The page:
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Dere Street near Crailinghall.  Taken by Richard Warren. Heritage Paths Project
ScotWays
Scottish Rights of Way and Access Society
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Path of the Month
General Wade's Military Road, Crieff to Aberfeldy
General Wade's Military Road, Crieff to Aberfeldy

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Craik Muir Roman Road

Start location: B709, Eskdalemuir (NY 250 988)
End location: Unclassified road just south of Craik (NT 339 078)
Geographical area: Lothian and Borders
Path Type: Pilgrimage Route, Roman Road
Path distance: 13.2km
Accessibility info: Suitable for pedestrians

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Route Description

Eskdalemuir is 21km by the B709 up Eskdale from Langholm. Leave this road at Eskdalemuir where it turns left to cross the White Esk and follow the minor road going north on the east side of the river to go over the hill to Raeburnfoot (remains of Roman fort on the left). From there go up the Rae Burn for 2km and at NT267007* leave the forest road and go uphill northeast on forest rides, where there is some evidence of the Roman Road, to cross another forest road at NT278024. The Roman Road is then close to and intersects other forest rides and careful map work is required here to avoid following the wrong ride. Continue over Craik Muir and Lamblair Knowe to Craik Cross Hill (449m), the highest point on the route. This part is through the extensive Eskdalemuir and Craik Forests where notices are displayed denoting sites of historical interest.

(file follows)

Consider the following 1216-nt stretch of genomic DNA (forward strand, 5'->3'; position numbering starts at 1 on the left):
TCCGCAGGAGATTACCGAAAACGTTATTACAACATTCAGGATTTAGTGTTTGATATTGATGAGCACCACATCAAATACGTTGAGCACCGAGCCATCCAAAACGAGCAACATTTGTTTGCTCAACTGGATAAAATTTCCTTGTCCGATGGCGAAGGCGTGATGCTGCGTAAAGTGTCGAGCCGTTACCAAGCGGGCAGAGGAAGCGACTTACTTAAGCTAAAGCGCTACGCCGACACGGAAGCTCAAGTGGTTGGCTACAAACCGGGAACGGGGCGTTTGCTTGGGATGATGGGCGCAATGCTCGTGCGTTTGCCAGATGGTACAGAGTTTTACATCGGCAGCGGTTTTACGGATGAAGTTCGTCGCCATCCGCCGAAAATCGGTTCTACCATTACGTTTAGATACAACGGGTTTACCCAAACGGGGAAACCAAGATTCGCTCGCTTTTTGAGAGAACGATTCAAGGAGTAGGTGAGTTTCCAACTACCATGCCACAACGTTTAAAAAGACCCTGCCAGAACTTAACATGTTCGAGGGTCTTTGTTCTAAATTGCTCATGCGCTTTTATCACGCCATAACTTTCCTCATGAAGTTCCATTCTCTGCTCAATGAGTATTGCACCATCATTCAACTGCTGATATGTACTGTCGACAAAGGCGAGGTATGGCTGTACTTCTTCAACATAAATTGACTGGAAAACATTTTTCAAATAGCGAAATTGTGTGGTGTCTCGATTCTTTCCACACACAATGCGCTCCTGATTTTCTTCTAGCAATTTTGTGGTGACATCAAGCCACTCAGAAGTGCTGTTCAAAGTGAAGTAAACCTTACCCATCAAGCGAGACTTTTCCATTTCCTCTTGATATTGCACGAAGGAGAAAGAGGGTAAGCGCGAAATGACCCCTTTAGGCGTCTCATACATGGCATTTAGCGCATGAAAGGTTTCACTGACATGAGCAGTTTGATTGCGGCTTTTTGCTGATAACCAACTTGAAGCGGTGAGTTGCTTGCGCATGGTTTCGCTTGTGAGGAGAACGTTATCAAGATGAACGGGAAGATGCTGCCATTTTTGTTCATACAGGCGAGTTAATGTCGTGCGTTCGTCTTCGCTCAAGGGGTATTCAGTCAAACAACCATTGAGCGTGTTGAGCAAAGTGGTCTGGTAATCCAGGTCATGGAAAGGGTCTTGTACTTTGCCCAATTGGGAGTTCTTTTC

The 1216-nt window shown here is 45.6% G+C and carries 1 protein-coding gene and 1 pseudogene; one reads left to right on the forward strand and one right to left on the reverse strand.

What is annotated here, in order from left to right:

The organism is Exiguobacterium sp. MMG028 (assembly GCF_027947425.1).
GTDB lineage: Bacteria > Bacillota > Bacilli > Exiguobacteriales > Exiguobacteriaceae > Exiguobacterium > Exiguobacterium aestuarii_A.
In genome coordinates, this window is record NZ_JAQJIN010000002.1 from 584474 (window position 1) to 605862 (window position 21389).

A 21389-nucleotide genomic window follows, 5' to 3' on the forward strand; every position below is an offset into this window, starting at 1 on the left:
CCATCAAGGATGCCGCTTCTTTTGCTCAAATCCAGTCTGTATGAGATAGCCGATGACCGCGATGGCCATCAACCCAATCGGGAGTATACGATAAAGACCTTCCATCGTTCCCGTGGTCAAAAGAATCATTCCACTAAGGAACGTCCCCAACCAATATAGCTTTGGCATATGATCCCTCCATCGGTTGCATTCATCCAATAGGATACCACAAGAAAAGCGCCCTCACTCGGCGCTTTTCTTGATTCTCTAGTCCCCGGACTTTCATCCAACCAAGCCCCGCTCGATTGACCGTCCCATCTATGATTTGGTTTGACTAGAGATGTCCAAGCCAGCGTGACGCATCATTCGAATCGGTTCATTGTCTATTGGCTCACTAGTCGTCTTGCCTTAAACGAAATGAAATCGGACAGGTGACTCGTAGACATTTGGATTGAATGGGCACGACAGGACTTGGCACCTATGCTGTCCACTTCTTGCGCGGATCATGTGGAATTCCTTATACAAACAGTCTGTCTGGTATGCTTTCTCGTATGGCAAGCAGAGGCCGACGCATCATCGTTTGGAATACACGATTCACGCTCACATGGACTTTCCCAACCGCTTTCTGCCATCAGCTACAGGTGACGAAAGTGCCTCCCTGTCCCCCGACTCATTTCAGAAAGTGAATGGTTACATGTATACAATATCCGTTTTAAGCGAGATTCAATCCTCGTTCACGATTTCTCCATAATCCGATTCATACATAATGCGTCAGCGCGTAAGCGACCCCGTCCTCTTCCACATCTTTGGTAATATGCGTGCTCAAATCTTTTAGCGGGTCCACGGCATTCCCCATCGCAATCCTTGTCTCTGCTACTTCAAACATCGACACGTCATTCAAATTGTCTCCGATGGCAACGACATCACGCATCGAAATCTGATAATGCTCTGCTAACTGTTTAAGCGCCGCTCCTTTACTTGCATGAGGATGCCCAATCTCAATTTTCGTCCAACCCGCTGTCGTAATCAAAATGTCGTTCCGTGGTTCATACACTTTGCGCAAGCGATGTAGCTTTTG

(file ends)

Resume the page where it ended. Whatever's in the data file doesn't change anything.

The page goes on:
*ScotWays recently (August 2017) received a report that at this point the forest has been felled. The ground is said to be very rutted and covered with high grass and shrub - no path or track could be located. This will be investigated by volunteers in due course, but in the meantime, additional reports as to the conditon of this and other parts of the route will be especially welcome.

OS Landranger 79 (Hawick & Eskdale area)

Heritage Information

This road is said to have been an excellent feat of engineering by the Romans as there are lengthy cuttings and terraces where the bedrock has been exposed and used as the road surface. There are also sections of holloway where extensive use has worn the surface of the road down so that it is now several metres below the surface of the surrounding land. This is quite common on very old roads.

The small Roman fort at Raeburnfoot is thought to be Antonine in date. Craik Cross Hill is fascinating because it is the likely site of a Roman watchtower or signal station, but was later reused with a cross marker stone on the hill. This may have been a route used by pilgrims to get to Whithorn, so the cross would have been a sign to guide people there. As it was such a well constructed road it would have made sense to use it as a main route well into medieval times. Indeed, the road has been theorized to be the same road mentioned in a 13th century charter as the royal road from the valley of Annan towards Roxburgh.

D G Moir in "Southern Hill Tracks" conjectures about the possibility of the Roman road originally extending from Craik all the way to Black Craig, Harelaw, and Firth and a possible connection with Dere Street.

 

 



 

 

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Copyright: Richard Webb

 

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